Mara is one of the group’s moderators. She was 18 years old when she arrived in France to study, and after having lived here for 23 years, she finally became French in 2019. “It is really a powerful moment when you read the REX. You have to be a stranger somewhere to understand how powerful it really is. If you’ve never left a place for good, you couldn’t understand. It is not easy to leave your country. People don’t realize how difficult it is. Even for me, I was in an easy situation, and it was still very difficult. Deciding to stay is the sign of having character and courage, not of someone who is looking to take advantage.” 

Unique stories

Because to get somewhere, you must first leave. “All migration is a loss, a leaving-behind of some things that are a part of you,” explains the child psychiatrist. However, he is of the opinion that in this grief also lies the possibility of building yourself, through the binding of yourself “to other places, other possibilities, and other parts of your identity. If not for the initial loss, we wouldn’t look to adhere to something new.” The psychologist Judith Stern ties this loss to the notion of nostalgia. This migration-linked sentiment is “vital for the construction of a dual identity” for her as well.

After this array of exterior obstacles, once the ticket is acquired, do we have a better, calmer life? “Subjectively, becoming French can be reassuring in terms of stability. You are no longer in suspense. But it begs the question: beyond this piece of paper, what do you do with what you were? The tension between ourselves and others has become instead a tension between us and ourselves,” replies Sevan Minassian. Once again, everything depends on the individual’s story, and the history between the country of origin and France. For Gaia Barbieri, a Doctor of Psychology and a clinical psychologist, coming from a country that was once a French colony undoubtedly has an impact, “it can create a very intense mental conflict.” According to the latest data from Eurostat, accounting for every procedure, of the French citizenships attributed, 14% were Morroccan, 13.5% were Algerian, and 6% were Tunisian.

Today, even after having been a resident for 15 years, Kenza has a hard time saying she’s French. “I was always under the impression that it was like proposing at the last minute to someone who doesn’t want to be engaged to you,” she says ironically. At 30 years old, she wanted to throw a party on the occasion of her new nationality, to “celebrate the milestone”, but her ambivalent feelings led her in a quirky direction. So, her party is decked with red, white, and blue, striped shirts, and other stereotypes. 

Lotfi, however, seems to be more at ease, and describes a kind of restored logic. “Before, there was a dissonance between belonging to a place, working there, contributing to society, but not being able to say it, really.” He does not hesitate before saying his nationality, except abroad, since “some countries have an ethnic conception of what it means to be French.” One thing, however, bothers him, “something that has shaped my life here. I need to be the perfect North African. I can’t allow myself to have poor behaviour, the slightest incivility, which would contribute to racism.” Having come into the punishing racism of France, he carries the pressure of having perfect behaviour on his shoulders.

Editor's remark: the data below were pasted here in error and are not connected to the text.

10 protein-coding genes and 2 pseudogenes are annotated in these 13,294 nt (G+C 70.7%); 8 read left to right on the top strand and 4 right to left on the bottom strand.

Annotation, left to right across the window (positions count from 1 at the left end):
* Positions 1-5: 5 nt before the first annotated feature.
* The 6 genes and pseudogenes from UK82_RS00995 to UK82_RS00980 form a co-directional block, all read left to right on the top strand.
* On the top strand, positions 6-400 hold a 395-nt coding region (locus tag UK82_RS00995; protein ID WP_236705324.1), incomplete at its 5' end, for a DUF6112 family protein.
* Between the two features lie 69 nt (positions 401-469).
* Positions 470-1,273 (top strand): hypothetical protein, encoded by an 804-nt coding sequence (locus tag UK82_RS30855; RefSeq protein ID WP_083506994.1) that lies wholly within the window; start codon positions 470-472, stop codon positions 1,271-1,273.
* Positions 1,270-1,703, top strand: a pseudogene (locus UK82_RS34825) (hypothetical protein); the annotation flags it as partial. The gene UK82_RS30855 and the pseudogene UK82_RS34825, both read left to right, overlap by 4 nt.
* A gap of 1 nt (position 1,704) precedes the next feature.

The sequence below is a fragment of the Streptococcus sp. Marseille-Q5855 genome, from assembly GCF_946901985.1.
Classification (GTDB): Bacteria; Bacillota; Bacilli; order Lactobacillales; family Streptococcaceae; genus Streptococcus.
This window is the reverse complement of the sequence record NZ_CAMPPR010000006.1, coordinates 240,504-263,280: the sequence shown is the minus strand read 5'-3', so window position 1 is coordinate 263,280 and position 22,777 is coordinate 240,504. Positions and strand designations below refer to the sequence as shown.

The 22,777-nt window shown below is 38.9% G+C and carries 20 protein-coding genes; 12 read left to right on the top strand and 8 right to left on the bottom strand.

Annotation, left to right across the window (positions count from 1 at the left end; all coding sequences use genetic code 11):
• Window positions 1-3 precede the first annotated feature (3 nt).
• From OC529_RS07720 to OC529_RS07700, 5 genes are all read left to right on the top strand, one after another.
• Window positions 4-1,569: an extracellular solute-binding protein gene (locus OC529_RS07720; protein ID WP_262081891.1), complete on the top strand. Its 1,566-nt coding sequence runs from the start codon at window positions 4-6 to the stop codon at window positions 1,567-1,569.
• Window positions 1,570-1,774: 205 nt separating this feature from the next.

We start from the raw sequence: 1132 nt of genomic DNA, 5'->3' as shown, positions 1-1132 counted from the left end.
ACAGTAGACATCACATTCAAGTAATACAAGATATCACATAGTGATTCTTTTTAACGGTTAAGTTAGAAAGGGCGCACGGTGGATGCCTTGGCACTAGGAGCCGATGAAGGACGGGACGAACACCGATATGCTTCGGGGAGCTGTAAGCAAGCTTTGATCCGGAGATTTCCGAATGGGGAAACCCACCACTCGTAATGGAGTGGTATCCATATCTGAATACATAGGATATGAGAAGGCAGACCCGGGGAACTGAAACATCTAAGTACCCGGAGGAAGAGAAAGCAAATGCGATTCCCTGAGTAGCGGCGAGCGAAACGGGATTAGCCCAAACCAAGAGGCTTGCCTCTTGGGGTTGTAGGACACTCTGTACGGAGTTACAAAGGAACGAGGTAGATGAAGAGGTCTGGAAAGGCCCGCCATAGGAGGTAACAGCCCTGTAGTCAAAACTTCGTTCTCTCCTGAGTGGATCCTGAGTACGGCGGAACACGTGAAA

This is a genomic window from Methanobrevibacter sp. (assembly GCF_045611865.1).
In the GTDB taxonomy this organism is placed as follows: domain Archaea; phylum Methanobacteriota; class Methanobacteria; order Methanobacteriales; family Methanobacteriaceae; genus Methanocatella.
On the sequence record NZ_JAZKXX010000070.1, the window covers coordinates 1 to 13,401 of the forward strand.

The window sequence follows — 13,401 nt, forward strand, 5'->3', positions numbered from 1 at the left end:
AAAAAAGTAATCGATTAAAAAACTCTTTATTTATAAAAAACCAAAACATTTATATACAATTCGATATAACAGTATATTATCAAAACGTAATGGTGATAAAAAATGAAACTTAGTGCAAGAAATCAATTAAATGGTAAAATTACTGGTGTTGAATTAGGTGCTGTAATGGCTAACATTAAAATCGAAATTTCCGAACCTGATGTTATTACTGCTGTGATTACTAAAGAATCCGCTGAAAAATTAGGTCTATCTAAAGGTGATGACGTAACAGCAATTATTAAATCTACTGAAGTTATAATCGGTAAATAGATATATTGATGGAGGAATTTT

Sometimes, it is an external event that jostles views from their foundations. “I really felt what it meant to be French, and not just Parisian on the day of the 2015 terrorist attacks,” says Mara, and while completing the process of naturalization, she finally “realized” that she was “kind of French”. Despite the difficulties, she seems to take well to dual culture. Is it because she herself is a product of it? Her clear voice betrays an American accent that wouldn't lead you to uncovering an even more distant origin, but her father, a Serbian national, became an American citizen after living there for 25 years. She remembers the joy and the celebration.

Victoria’s relationship with France is much more tumultuous. She admits that she has yet to completely reach a form of stability and speaks of a “bittersweet victory.” And yet, as she lists the things she loves about France with feeling, you can detect a kind of love, even a passion for this place: “open mindedness, social sciences, the culture, the food, and the social welfare system.” Perhaps it is also because of Victoria’s unique story of a trans-generational link. She, who plans to donate the documents of her jewish grandparents to the Shoah Museum, feels like “a European jew returning to Europe.” She says that she was able to “become fully jewish” here. 

Finally, the Doctor of Social Psychology and author of Intercultural Psychology, Ingrid Plivard, describes this quest for stability as a dynamic process that goes through different phases and that takes time. “The human spirit is very inventive when it needs to adapt. People manage to blend cultural universes and to build bridges.” Whatever their stories may be, all these accounts, read or collected, display a deep bond to France and to public life, and most notably the citizen’s eagerness to participate in the upcoming elections, which are dreaded by the majority. This, too, is what it means to be newly French, living with the fear that it may not be forever.